“People are getting screwed because they can’t imagine a microsecond.”
Well, how about $1 trillion? Can we imagine that?
If you want context for the quote, read Michael Lewis’s book, Flash Boys (No. 1 now in NY Times nonfiction). Equally relevant and lost in the shadows of microseconds is the magnitude of the monolithic.
There’s a company you’d know that in the past 20 trading days has had intraday volatility of 108%. That is, summing daily spreads between high and low prices – somebody paid both – equals 8% more than a share costs. The entire value of the company in effect turned over the past month, plus an 8% commission. (Do you know your intraday volatility?)
Divided by 20, that 5.4% daily. Compare to overnight borrowing rates near 0.15% for banks, and 30-year mortgages at 4.4%. Yet beneath its skin, behavioral changes for this stock are miniscule. The average recent daily fluctuation in bottom-up investment – the money you talk to – is less than 2.3%.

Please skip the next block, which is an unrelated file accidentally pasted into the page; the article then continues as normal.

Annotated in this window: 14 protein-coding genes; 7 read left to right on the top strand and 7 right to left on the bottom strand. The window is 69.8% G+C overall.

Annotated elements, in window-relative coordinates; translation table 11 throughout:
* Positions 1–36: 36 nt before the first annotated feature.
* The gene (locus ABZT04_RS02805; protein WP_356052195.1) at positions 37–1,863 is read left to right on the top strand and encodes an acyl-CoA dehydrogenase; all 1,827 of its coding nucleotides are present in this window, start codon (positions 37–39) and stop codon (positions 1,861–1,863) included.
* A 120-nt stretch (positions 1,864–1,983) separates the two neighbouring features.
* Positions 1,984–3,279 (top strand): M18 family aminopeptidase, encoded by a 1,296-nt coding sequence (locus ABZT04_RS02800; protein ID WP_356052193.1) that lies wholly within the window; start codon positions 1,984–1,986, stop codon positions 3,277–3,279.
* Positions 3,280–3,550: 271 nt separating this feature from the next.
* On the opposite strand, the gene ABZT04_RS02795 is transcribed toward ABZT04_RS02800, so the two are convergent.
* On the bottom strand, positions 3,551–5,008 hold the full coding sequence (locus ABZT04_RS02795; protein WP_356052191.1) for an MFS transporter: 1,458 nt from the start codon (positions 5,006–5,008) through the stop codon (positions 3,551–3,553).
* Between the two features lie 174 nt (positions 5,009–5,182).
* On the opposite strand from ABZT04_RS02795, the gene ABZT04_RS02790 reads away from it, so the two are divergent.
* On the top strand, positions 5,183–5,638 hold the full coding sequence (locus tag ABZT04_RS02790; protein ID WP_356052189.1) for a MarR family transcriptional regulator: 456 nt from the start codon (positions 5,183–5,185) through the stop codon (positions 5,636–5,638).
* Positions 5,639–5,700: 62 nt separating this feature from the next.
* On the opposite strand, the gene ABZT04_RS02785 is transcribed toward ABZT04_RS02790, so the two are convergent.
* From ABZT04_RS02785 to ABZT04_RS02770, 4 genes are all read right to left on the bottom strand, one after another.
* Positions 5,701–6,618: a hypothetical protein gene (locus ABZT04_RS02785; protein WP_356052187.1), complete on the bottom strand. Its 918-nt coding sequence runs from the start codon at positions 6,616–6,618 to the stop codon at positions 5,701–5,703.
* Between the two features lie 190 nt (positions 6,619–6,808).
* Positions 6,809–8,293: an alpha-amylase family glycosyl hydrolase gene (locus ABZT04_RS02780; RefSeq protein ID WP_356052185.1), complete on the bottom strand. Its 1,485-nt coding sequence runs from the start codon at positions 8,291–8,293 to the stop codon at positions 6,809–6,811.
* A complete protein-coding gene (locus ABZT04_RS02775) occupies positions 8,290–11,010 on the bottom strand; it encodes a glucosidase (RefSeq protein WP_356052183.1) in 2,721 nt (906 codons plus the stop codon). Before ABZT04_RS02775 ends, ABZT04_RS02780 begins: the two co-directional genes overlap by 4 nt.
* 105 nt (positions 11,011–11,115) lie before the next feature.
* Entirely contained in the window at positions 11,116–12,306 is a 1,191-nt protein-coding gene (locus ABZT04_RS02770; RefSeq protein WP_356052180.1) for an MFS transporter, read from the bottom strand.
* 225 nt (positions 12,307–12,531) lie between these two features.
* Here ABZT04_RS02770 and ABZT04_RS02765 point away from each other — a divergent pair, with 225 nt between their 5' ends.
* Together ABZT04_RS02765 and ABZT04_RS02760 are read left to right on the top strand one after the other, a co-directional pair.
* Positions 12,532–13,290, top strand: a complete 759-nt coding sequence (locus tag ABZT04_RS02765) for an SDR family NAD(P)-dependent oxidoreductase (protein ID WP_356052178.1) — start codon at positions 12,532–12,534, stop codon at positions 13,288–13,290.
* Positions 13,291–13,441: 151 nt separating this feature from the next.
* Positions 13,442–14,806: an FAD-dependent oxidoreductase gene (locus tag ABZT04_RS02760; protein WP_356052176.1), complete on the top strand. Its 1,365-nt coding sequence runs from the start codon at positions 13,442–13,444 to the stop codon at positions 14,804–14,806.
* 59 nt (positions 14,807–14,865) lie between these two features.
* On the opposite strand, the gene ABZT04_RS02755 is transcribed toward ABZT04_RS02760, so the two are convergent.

There was one monolithic change. On March 24, demand from indexes/ETFs dropped 15%. Just once. Since that day, gradual price-erosion tallies eerily to a 15% decline. A one-day shift in asset-allocation cost 15% of market cap over the following month.
Yesterday we ran a dozen models for public companies reporting results today, weighing demographics and sentiment to project price-reactions. Outcomes are an amalgam of purposes. Without data, it’s impossible to know that price-moves reflect rational thought. If share of market did not change for investors, they didn’t set price, didn’t alter their views.
The Fed in 2013 bought $1 trillion worth of US Treasurys and mortgage-backed securities, pinning interest rates on ten-year US bonds near 1.7% until word leaked in May that it might stop. Between May-Dec 2013, Treasury yields rose 75% and average 30-year mortgage rates jumped 30%. (more…)